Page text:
‘I like to be in the spotlight.’ Teoscar Hernández powers Dodgers to series win over Yankees

Teoscar Hernández celebrates with Dodgers teammates Will Smith and Shohei Ohtani after hitting a grand slam.
Teoscar Hernández, left, celebrates with Dodgers teammates Will Smith, center, and Shohei Ohtani after hitting a grand slam in the eighth inning of the Dodgers’ 11-3 win over the New York Yankees on Saturday.
(Frank Franklin II / Associated Press)

This is what the baseball world was desperate to see.

Shohei Ohtani and Aaron Judge trading big hits early. Two talent-rich lineups keeping opposing pitchers under constant stress. And the sport’s two most star-studded squads turning a routine June weekend into a gripping midseason spectacle.

A day after neither team scored a run until the 11th inning, the Dodgers and New York Yankees traded early jabs in a back-and-forth game Saturday night, before the Dodgers ultimately pulled away late for an 11-3, series-clinching win.

Yoshinobu Yamamoto gave up two hits over seven innings before Teoscar Hernández hit a two-run double in the 11th to lift the Dodgers to a 2-1 win over the Yankees.

June 7, 2024

Teoscar Hernández had the biggest night, collecting six RBIs and two home runs, including an eighth-inning grand slam that served as the knockout blow.


“I like to be in the spotlight, the pressure, those big situations,” Hernández said. “That’s what we play for.”

The result, however, was just as memorable as the scene that surrounded it.

For a sport that struggles to draw national attention and doesn’t lend itself to many show-stopping series over an annual 162-game grind, this weekend’s matchup provided a much-needed “shot in the arm,” as Dodgers manager Dave Roberts put it Friday.

Teoscar Hernández celebrates after hitting a grand slam against the Yankees in the eighth inning Saturday.
(Frank Franklin II / Associated Press)

And if the series opener was a tense, tactical extra-innings marathon, Saturday offered more of the power-packed prize fight everyone around Major League Baseball was hoping to see this weekend.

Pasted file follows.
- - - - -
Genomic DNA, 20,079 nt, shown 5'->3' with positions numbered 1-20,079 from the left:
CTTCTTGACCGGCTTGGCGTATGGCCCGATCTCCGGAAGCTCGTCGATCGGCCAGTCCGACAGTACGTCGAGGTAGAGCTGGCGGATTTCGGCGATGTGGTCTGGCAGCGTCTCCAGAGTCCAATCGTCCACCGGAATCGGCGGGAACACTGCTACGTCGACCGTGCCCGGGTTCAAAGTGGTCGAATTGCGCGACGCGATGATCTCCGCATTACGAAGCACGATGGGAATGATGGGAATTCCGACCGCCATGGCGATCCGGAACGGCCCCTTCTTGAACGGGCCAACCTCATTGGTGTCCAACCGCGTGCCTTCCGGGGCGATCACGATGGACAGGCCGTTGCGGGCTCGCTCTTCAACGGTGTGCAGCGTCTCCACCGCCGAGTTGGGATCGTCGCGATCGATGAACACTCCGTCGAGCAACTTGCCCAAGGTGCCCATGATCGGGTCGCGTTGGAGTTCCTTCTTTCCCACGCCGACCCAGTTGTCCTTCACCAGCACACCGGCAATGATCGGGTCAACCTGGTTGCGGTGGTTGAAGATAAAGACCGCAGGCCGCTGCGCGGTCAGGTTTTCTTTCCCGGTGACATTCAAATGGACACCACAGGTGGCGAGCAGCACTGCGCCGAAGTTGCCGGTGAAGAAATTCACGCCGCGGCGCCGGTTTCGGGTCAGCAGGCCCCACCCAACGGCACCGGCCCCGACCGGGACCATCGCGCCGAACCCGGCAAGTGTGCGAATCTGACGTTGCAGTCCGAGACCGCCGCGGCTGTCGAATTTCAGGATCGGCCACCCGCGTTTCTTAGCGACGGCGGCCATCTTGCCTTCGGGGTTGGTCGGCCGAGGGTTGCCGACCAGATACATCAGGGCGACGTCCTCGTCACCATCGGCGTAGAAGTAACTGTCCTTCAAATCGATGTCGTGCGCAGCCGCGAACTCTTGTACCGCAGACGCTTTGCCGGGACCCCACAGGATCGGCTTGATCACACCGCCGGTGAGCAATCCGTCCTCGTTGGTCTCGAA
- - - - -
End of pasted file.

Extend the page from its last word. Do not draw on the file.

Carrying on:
“This is a little bit different,” first baseman Freddie Freeman said in an on-field interview with Fox moments before first pitch, having to lean in to hear reporter Ken Rosenthal’s question over the buzz of 48,374 fans in the Bronx. “It’s exciting.”


For the first seven innings, the two teams traded body blows to keep the score tight.

Hernández followed his winning double Friday night with a second-inning solo blast into the Dodgers bullpen to open the scoring.

The Yankees (45-21) quickly countered, knotting the score on two singles and a run-scoring grounder in the bottom of the inning.

In the third, Ohtani lined an RBI single the other way, putting the Dodgers ahead 2-1. Minutes later, Judge came to the plate and smacked a center-cut sinker just over the left-field wall, leveling the score again.

“It was a tight ballgame for quite some time,” Roberts said.

Kiké Hernández celebrates after hitting a home run for the Dodgers.
Kiké Hernández celebrates after hitting a home run for the Dodgers in the fifth inning Saturday against the Yankees.
(Frank Franklin II / Associated Press)

The Dodgers (41-25), however, eventually took control.

They regained the lead on Kiké Hernández’s solo home run in the fifth. They tacked on another run in the sixth, when Freeman hit a leadoff double to left that ex-Dodger Alex Verdugo badly misplayed.


Then, in perhaps the biggest sequence of the night, with the Dodgers leading 4-2 in the sixth, left-handed reliever Alex Vesia escaped a bases-loaded jam, then returned to the mound in the seventh and retired Verdugo, Judge and Giancarlo Stanton in order — including a strikeout of Judge on three whiffed fastballs.

“Felt like it was a shift of momentum for us,” Vesia said, “which was awesome.”

Teoscar Hernández made sure of that with his grand slam in the top of the eighth, setting off a raucous celebration in the bullpen (where his home run ball again landed), dugout (where Vesia jumped up from his seat and held an index finger to the sky) and stands (where waves of blue-clad Dodgers fans erupted as many Yankees faithful quietly filed out).

Dodgers reliever Alex Vesia delivers during the seventh inning Saturday against the Yankees.
(Frank Franklin II / Associated Press)

“You don’t take over Yankee Stadium too often,” Roberts said. “But they did a good job of letting us know they were here.”

This series hasn’t been everything baseball fans hoped for, not with Yankees star Juan Soto out of the lineup again Saturday, and unlikely to play in Sunday night’s finale, because of a forearm injury.


It will still count as only three games in the standings, as well — relatively low stakes for a first-place team such as the Dodgers enjoying a healthy eight-game lead in the National League West.

Just don’t tell that to the thousands of fans who packed the ballpark, a lagging baseball industry at large looking for an early June spark, and a Dodgers team flexing their muscles against the club with the most wins in the majors.

“I think coming in here was a shot in the arm for our guys,” Roberts said, nodding in agreement when asked if the weekend has thus far met the hype. “To play a different opponent, to come in here and what it means to play in this stadium, it’s fun to see our guys play with a little bit more focus.”